An exploding e-cigarette claims another life

A study by Tobacco Control found over 2,000 instances of e-cigarettes, also known as vape pens, exploding and causing burn injuries between 2015 and 2017. The injuries are often severe, as vape pens are used by mouth and typically stored in the user's pocket. The U.S. Fire Administration says that the explosions and burns are due to the lithium ion batteries used by most manufacturers.

"It is this intimate contact between the body and the battery that is most responsible for the severity of the injuries that have been seen," the organization said in a report.

Does breath test refusal use violate self-incrimination clause?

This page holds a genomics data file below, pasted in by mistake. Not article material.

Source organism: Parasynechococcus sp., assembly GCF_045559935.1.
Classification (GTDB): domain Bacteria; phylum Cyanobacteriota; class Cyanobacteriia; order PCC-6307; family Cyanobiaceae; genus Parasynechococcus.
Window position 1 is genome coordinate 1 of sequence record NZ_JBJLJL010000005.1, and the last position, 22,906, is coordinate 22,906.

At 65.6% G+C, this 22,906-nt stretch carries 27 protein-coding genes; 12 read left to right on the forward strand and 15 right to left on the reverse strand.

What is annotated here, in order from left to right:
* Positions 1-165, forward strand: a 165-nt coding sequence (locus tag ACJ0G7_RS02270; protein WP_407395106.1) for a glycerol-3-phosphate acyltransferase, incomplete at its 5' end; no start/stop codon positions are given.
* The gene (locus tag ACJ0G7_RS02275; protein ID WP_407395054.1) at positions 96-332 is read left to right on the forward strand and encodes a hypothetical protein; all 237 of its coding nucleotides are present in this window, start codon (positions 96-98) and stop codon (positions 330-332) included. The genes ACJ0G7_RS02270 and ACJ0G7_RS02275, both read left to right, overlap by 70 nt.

The Supreme Court of Georgia has just made an interesting ruling in the area of DUI. When someone refuses to take a preliminary breath test offered by police, that refusal cannot be used against them in the DUI trial. The justices reasoned that using a refusal against the driver would violate the Georgia Constitution's protection against self-incrimination.

Here in Tennessee, refusing to take a breath test is a civil violation that results in the revocation of your driver's license. The reasoning is that every driver, by virtue of using Tennessee's roads, gives their implied consent for reasonable DUI testing. By withdrawing this consent (refusing to blow into a breathalyzer), the driver forfeits his or her driver's license.

Is the EPA violating the law by not requiring asbestos reporting?